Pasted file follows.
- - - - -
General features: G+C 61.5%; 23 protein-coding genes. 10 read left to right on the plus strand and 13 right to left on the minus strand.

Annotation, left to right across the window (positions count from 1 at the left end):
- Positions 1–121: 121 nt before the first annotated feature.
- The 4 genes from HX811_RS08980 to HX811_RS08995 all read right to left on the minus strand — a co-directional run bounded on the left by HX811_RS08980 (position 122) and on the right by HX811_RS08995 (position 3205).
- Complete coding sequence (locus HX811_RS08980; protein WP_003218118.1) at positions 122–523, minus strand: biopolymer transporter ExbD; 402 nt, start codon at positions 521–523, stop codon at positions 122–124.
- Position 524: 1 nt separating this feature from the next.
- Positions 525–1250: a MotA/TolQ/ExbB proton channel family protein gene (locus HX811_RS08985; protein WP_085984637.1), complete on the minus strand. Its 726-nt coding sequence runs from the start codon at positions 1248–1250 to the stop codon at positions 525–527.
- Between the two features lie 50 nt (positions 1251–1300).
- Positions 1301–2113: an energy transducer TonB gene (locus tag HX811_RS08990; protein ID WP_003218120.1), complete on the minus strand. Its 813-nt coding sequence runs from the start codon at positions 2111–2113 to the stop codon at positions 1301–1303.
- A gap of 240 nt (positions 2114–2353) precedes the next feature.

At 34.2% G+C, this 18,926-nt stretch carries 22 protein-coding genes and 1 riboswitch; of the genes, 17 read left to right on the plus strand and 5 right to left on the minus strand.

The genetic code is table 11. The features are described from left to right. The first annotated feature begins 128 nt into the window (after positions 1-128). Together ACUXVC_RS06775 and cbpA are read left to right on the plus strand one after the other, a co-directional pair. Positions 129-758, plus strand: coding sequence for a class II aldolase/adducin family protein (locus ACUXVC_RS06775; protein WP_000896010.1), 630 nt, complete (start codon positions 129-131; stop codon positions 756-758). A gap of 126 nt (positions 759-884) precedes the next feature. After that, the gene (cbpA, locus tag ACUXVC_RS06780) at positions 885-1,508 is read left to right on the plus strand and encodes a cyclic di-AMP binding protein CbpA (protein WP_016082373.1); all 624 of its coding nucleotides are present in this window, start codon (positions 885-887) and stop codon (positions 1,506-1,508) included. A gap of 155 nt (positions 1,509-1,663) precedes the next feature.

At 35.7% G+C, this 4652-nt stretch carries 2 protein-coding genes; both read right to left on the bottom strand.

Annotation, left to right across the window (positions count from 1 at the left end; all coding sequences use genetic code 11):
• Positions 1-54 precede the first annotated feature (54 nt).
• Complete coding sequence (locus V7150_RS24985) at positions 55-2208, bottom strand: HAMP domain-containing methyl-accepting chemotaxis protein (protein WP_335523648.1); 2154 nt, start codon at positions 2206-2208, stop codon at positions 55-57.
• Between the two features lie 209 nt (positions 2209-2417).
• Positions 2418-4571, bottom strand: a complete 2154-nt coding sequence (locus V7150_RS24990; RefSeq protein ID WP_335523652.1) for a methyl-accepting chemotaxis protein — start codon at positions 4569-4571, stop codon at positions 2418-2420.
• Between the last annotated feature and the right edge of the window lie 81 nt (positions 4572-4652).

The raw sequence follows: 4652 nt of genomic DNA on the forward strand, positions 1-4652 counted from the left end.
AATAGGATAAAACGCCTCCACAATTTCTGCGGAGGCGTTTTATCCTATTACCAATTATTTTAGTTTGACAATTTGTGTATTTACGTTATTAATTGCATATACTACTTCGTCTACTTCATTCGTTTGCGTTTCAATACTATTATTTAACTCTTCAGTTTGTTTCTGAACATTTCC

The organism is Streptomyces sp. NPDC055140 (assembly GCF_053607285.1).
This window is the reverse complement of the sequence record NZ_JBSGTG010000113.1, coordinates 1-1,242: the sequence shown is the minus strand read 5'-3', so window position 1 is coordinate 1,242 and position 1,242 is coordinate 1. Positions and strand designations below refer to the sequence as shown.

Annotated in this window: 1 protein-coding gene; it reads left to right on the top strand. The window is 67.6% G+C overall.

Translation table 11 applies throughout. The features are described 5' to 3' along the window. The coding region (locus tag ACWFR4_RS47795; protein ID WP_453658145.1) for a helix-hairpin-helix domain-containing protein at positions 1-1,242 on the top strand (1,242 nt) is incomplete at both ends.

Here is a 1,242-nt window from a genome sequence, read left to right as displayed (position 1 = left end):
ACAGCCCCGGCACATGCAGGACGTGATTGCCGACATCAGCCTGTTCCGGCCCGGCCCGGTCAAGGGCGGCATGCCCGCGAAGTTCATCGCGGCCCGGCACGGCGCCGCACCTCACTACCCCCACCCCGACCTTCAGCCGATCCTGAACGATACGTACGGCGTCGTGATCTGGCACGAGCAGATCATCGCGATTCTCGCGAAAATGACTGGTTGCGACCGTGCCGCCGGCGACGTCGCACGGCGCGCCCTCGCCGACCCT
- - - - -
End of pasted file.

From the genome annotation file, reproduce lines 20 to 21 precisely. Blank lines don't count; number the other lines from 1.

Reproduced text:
The raw sequence follows: 4652 nt of genomic DNA on the forward strand, positions 1-4652 counted from the left end.
AATAGGATAAAACGCCTCCACAATTTCTGCGGAGGCGTTTTATCCTATTACCAATTATTTTAGTTTGACAATTTGTGTATTTACGTTATTAATTGCATATACTACTTCGTCTACTTCATTCGTTTGCGTTTCAATACTATTATTTAACTCTTCAGTTTGTTTCTGAACATTTCC